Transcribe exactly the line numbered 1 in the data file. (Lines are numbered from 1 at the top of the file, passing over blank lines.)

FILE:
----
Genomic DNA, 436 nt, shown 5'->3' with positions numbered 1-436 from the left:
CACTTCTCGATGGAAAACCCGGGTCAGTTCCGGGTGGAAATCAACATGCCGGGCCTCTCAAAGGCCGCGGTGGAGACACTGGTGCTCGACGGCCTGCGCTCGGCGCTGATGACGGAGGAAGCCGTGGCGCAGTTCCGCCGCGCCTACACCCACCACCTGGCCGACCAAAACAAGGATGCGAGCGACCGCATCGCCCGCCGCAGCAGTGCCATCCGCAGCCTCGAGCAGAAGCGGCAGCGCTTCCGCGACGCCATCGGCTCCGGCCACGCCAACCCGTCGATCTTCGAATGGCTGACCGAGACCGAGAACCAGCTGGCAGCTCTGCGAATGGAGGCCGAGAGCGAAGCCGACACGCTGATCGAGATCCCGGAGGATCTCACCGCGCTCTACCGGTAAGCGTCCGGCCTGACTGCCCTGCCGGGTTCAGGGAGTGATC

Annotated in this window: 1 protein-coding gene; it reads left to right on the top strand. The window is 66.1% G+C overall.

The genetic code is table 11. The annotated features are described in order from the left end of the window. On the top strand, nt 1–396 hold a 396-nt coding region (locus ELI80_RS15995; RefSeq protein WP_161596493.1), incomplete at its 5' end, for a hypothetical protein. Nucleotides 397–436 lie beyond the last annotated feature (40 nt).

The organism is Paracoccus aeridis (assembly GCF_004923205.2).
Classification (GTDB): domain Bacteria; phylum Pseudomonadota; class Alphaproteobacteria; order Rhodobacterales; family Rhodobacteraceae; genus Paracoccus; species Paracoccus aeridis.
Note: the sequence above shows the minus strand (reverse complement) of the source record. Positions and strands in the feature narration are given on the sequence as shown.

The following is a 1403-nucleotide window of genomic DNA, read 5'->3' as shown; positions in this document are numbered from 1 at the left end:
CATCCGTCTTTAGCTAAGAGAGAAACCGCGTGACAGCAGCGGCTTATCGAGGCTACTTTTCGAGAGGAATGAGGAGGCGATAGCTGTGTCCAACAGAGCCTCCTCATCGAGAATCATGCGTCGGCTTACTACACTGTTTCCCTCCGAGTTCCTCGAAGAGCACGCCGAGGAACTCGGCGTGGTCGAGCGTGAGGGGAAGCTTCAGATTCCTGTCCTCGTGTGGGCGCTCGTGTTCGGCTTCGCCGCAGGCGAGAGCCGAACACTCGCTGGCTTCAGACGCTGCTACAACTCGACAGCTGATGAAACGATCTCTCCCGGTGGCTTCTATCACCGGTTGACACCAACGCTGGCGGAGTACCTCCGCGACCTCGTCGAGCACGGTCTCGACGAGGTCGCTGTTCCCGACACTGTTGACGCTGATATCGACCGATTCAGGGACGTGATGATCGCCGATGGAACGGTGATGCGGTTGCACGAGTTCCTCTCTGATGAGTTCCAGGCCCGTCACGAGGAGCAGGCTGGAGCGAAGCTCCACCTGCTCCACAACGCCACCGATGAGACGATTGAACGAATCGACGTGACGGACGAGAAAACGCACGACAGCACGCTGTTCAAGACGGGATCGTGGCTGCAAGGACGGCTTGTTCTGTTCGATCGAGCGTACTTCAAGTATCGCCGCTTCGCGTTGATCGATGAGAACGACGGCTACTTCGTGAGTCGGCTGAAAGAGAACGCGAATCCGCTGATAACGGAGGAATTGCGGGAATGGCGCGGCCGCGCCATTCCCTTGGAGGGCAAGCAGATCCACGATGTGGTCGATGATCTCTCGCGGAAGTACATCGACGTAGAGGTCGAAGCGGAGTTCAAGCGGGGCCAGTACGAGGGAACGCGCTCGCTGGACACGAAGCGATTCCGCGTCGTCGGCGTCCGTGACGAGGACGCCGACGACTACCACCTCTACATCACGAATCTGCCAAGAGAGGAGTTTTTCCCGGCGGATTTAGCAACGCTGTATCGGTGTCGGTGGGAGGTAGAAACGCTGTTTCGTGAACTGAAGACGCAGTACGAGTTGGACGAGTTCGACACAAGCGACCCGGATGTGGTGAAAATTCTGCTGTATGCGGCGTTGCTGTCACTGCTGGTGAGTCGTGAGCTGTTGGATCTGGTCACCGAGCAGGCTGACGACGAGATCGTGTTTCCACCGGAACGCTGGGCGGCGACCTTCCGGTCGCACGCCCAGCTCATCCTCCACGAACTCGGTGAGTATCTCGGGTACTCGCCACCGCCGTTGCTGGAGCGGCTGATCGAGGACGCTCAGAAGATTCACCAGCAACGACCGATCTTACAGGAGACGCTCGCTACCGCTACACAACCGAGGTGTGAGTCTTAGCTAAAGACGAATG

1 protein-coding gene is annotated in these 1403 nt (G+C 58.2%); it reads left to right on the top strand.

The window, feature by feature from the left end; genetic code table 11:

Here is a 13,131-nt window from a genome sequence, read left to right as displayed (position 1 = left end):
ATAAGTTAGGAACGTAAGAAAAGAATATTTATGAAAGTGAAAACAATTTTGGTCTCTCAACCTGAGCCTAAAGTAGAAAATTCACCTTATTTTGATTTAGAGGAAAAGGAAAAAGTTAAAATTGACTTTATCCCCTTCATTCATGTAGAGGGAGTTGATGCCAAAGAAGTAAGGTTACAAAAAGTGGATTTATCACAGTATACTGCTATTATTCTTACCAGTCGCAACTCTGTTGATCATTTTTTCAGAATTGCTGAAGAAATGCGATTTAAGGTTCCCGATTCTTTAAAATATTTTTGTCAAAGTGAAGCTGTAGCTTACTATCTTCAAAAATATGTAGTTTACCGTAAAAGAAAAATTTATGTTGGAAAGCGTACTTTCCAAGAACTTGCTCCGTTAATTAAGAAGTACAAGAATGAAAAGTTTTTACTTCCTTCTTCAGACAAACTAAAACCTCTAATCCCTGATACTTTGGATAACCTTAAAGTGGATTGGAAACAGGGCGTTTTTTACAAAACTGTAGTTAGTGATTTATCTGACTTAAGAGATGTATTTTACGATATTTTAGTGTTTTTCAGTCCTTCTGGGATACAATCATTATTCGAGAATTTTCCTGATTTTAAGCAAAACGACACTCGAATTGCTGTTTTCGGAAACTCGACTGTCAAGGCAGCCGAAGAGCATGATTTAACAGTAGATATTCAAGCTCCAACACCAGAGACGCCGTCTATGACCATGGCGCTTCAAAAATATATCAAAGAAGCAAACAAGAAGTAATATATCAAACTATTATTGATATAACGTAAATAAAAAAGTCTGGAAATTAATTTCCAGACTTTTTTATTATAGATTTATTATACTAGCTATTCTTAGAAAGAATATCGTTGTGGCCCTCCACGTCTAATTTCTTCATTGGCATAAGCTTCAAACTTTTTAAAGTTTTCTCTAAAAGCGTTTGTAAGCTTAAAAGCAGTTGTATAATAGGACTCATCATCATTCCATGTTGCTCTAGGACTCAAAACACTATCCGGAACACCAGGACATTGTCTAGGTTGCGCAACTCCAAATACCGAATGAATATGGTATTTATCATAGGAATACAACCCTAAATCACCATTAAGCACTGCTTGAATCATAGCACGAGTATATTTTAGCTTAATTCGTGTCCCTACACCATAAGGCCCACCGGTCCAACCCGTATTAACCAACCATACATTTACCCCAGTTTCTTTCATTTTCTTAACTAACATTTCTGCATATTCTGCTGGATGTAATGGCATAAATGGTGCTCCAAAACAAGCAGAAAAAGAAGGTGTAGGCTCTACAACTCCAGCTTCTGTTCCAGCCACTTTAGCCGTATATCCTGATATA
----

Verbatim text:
Genomic DNA, 436 nt, shown 5'->3' with positions numbered 1-436 from the left: